The association of psoriasis with kidney disease expands the list of bodily systems that psoriasis appears capable of affecting beyond the skin and (as in psoriatic arthritis) the joints. They found that although the link between kidney disease and psoriasis has been tenuous in the past, there is a definite association between the two. People with severe psoriasis were twice as likely to develop chronic kidney disease and four times as likely to need dialysis due to end-stage kidney disease.
These manifestations of skin disease are generally assumed to be due to the absorption of microbial antigens from the bowel. One possible explanation is that, for psoriasis patients whose kidneys are weak or overtaxed, the overload of toxins may enter the superficial circulation and eventually provoke an immune response in the skin. Psoriasis has been linked to an increased risk of heart attack and cardiovascular disease. People with kidney problems should use anthralin with caution. Symptoms of psoriatic arthritis can include a red, scaly skin rash (psoriasis), stiff, painful joints and sausage-like swelling of fingers or toes. Psoriasis linked with increased risk of kidney disease.
Some patients may just have psoriasis symptoms for a couple of decades before the development of arthritis. Inflammation of body tissues, apart from the joints or skin are possible, including the eyes, heart, kidneys and lungs. It is often linked to neck or lower back pain. Psoriasis is a chronic skin disorder that causes areas of thickened, inflamed, red skin, often covered with silvery scales. However, they believe that the disease develops due to a combination of immune, genetic, and environmental factors. People with severe kidney problems typically take apremilast only once daily. UK researchers noted a link between moderate to severe psoriasis and advanced chronic kidney disease (CKD), independent of traditional risk factors for renal dysfunction.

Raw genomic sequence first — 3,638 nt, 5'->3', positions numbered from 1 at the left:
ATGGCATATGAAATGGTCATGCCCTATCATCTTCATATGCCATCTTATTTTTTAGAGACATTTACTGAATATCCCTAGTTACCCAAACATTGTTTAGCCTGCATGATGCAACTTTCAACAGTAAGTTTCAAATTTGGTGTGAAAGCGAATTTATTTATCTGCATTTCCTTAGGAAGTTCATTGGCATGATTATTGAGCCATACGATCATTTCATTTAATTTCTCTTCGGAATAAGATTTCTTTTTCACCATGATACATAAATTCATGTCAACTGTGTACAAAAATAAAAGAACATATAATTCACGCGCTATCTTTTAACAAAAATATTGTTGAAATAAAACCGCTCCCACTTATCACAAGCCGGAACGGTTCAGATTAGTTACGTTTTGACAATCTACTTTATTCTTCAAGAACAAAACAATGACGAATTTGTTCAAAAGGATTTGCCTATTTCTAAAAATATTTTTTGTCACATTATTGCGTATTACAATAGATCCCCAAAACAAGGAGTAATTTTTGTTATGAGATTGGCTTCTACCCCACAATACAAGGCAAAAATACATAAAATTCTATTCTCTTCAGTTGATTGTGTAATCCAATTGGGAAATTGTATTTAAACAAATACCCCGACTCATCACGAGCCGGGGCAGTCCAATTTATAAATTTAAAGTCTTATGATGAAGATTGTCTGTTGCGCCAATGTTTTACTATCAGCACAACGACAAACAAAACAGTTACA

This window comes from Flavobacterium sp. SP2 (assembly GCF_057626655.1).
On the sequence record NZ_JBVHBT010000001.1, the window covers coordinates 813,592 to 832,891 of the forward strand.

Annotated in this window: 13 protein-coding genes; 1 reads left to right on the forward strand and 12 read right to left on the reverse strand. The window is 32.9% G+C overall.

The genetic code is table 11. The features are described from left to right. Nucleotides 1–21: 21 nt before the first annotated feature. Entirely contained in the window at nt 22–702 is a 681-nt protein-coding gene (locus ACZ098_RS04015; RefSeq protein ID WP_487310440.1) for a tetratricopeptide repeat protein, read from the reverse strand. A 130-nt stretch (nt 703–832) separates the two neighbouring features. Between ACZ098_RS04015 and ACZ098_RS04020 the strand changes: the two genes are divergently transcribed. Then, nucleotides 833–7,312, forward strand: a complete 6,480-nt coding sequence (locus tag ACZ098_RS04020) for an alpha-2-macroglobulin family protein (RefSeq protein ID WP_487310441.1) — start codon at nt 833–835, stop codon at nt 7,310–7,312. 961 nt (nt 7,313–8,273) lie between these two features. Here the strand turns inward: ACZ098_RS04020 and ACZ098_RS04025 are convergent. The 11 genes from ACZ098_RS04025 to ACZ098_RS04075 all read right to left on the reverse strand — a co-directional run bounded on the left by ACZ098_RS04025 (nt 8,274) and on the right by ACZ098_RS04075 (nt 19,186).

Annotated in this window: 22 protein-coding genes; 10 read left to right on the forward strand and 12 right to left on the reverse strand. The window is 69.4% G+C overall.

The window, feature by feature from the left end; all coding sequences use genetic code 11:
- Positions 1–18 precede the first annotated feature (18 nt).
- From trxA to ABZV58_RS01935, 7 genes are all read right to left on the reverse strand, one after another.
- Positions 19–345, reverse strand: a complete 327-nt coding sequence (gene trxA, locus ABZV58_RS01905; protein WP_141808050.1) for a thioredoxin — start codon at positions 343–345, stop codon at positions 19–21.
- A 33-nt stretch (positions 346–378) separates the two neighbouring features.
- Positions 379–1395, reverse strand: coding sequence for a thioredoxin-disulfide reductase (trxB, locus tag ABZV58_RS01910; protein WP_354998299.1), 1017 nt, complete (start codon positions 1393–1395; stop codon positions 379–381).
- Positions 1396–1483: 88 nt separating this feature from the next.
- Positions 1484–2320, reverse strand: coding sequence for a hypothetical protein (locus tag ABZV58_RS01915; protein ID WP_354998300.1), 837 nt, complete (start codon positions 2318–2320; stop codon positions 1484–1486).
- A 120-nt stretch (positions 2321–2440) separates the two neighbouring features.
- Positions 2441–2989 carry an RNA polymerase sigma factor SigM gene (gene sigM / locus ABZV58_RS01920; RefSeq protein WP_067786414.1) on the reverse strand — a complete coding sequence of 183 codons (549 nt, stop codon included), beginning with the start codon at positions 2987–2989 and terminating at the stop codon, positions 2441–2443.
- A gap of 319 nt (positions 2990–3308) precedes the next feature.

Psoriasis is a risk factor for chronic kidney disease (CKD), and it’s found to be independent of diabetes and heart disease, which are other known risk factors for CKD. The results of a recent study published online by JAMA Dermatology show that researchers were able to confirm the link between psoriasis, a chronic inflammatory skin condition, and an increased risk of depression. Association with kidney disease has been debated for a long time. Cardiovascular disease risk appeared to be correlated with the severity of psoriasis and its duration. The link between psoriasis and hypertension is not currently understood.